We have learned in the past year that privacy protection can often conflict with pandemic protections, as contact tracing regimes and databases of infections and vaccinations highlight people’s personal situations in the public sphere. Similarly, privacy protection limits law enforcement and criminal investigation, as the police demand more information to solve crimes and privacy advocates push back.

In the U.S., the Fourth Amendment to the Constitution places limits on inspection of a citizen’s places, papers and person so that indiscriminant searches are against the foundational law of the land. But as we move further into the surveillance society, with cameras at every intersection, ATM, doorbell and business, plus the ability of machine-learning driven software to match names to nearly all the faces captured, our two-hundred-year-old system of personal protection seems inadequate and out of date. Readers of this blog know that I advocate for a Fourth Amendment based warrant requirement for use of facial recognition software by law enforcement. As of yet, no court or legislature seems interested in requiring warrants for use of this intrusive technology.1 A similar argument exists for requiring a warrant for law enforcement officers to use license plate reading database software and “stingray” cell phone call capturing technology as well.

But these constitutional arguments attempt to build protections around affirmative police actions to sort and search the massive material gathered about everyday life in today’s society. They don’t touch the underlying concern – so much information is being gathered that people can’t walk or drive in obscurity anymore. In this country, the general public sees no problem that we are being tracked by our own phones, watches and other devices every moment of every day, that cameras and IoT devices record our activity everywhere, and all of this information is available to police. The U.S. Supreme Court has placed some limits on grabbing 24/7 electronic surveillance and indiscriminant tracking of cell phone information, but nearly all of the data captured on all of us by public and private sources is freely available to law enforcement, from DNA collected by Ancestry.com to security video of your home collected by Amazon and others. Data collected by passive cameras owned by business or local government is barely a consideration for Constitutional privacy discussions.

Most people interested in privacy know that Europe approaches protection of personal information in a different manner than the U.S. Capture of your image in public spaces by “public” cameras is an important difference. A recent criminal case arising in Estonia makes this point clear. In this case the European Court of Justice decided that a prosecutor does not have authority to request traffic or location data for investigation of a criminal matter, and that a neutral court must make that determination. The effect is similar to what I have advocated for scanning such pictures through facial recognition software – a procedure should be introduced where a court can weigh the law enforcement necessities against the infringements on the protected privacy interests of suspects.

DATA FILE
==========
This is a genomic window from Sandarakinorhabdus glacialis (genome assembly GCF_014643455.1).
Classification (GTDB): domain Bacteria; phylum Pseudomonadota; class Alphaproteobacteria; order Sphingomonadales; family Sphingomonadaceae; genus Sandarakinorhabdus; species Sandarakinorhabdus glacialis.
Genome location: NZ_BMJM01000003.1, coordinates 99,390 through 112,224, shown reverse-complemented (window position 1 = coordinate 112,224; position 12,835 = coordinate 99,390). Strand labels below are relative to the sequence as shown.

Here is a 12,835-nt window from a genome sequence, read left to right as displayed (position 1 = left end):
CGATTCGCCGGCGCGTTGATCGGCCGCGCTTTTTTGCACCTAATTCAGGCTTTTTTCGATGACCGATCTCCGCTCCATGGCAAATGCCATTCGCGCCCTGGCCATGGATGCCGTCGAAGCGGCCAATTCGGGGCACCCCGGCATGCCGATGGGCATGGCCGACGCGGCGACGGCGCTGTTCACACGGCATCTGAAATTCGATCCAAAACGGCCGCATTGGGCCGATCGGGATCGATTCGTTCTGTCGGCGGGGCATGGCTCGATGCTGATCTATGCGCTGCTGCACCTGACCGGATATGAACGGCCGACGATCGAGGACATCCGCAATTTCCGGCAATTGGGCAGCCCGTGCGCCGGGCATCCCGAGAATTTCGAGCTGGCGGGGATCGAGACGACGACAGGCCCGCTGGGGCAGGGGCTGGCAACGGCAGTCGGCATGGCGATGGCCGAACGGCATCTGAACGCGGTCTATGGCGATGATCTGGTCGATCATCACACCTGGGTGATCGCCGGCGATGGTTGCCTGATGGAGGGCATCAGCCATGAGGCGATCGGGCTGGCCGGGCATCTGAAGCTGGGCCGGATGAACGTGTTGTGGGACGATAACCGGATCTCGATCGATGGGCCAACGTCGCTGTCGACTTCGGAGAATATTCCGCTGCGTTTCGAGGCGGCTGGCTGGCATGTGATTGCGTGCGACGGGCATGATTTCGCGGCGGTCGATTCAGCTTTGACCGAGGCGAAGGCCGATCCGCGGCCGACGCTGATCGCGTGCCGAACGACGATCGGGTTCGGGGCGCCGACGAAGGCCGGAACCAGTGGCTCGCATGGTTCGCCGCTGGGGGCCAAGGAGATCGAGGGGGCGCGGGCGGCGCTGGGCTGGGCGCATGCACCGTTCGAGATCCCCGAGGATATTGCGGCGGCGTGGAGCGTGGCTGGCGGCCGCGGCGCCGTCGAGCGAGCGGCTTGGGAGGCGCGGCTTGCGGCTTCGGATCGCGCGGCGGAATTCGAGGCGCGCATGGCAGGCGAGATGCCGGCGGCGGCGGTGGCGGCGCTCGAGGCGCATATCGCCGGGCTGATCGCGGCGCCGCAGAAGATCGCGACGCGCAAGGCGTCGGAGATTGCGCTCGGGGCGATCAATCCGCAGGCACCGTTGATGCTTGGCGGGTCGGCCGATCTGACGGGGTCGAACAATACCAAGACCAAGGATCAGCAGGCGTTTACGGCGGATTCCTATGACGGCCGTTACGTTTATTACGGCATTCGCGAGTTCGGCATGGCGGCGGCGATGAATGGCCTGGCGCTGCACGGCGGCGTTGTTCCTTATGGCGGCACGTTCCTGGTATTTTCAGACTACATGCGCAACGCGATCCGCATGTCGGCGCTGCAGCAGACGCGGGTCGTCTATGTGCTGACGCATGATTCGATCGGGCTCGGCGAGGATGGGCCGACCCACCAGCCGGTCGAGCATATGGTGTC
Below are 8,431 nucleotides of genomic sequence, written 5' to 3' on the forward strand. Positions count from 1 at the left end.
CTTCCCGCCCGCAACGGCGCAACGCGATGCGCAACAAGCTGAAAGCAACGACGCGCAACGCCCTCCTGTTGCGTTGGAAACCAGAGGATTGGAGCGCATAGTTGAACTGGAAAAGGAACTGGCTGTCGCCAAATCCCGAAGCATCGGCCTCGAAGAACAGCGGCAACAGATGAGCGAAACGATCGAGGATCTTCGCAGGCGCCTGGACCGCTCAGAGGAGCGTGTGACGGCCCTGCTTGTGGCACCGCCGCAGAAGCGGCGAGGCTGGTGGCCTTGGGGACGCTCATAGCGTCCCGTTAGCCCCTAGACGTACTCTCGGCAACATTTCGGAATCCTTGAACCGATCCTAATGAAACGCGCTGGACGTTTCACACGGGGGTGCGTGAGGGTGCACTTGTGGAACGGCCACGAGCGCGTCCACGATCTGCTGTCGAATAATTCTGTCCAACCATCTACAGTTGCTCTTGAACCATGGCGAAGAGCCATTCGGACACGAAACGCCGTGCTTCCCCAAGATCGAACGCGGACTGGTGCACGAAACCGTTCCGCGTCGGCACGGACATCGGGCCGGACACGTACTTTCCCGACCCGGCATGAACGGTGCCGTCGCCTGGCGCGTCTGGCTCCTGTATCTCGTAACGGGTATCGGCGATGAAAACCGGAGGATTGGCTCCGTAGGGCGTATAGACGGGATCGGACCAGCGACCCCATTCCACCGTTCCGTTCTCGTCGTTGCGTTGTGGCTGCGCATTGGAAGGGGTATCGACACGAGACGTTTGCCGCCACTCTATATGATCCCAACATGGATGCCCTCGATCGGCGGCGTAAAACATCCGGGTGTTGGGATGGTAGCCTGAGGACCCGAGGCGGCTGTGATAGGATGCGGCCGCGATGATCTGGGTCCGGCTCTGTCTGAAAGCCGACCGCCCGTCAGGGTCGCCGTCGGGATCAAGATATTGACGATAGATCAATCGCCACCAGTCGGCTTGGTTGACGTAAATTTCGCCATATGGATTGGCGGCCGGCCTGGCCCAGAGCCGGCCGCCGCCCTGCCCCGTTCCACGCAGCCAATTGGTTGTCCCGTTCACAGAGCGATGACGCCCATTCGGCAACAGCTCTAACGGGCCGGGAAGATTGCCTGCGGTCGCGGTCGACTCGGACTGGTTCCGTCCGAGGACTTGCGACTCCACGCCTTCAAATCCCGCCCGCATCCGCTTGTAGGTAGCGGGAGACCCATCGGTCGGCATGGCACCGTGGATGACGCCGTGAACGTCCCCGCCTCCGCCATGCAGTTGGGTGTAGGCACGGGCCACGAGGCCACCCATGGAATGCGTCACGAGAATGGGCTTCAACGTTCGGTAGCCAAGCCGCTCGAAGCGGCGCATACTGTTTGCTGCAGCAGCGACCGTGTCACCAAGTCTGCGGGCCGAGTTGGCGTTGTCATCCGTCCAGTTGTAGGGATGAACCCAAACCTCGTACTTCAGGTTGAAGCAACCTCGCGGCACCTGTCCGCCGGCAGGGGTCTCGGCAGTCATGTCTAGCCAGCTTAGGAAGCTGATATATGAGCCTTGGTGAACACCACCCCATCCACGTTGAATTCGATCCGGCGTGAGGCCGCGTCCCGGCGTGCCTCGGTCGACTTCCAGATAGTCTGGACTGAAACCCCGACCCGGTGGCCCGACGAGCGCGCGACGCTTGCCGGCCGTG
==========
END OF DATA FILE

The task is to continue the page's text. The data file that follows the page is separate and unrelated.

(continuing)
The EU CoJ ruling was broadly applicable, stating,

“the Court holds that the directive on privacy and electronic communications, read in the light of the Charter, precludes national legislation that permits public authorities to have access to traffic or location data, that are liable to provide information regarding the communications made by a user of a means of electronic communication or regarding the location of the terminal equipment which he or she uses and to allow precise conclusions to be drawn concerning his or her private life, for the purposes of the prevention, investigation, detection and prosecution of criminal offences, without such access being confined to procedures and proceedings to combat serious crime or prevent serious threats to public security.” 

Structural reasons mean that the Court must rule not only on the prohibited conduct by on national legislation that enables such conduct. This ruling will affect how long and for what purposes traffic and location information can be held, even if the local government is capturing and keeping the data. The laws tipping the balance here are core EU privacy rules that hold that privacy is a human right of all residents, enacted by decades of more specific laws, like 2018s General Data Protection Regulation (GDPR).

But this finding is broad and the Court chose to be more specific as to the facts of the case, holding, “The Court further holds that [the privacy] directive, read in the light of the [EU] Charter, precludes national legislation that confers upon the public prosecutor’s office the power to authorise access of a public authority to traffic and location data for the purpose of conducting a criminal investigation.” The court felt that law enforcement agency like the prosecutor’s office would be too swayed by the pressure of its policing responsibilities to properly take a suspect’s privacy rights into consideration, so the court found a third party, like the judiciary, should hold the legal ability to weigh these factors and make these judgments.

In the U.S. we have allowed surveillance technologies to grow unchecked and generally to be used by the government without regard to what this means to our ability to conduct private lives. Maybe we should take this page from the European Court of Justice and add some balance to the bonanza of information that has fallen on law enforcement in the past two decades. Maybe somebody neutral should be more aggressive about righting the balance between police use of technology and our privacy.


1 Although some cities have blown all the way past a warrant requirement and attempted to ban police use of facial recognition software and services altogether.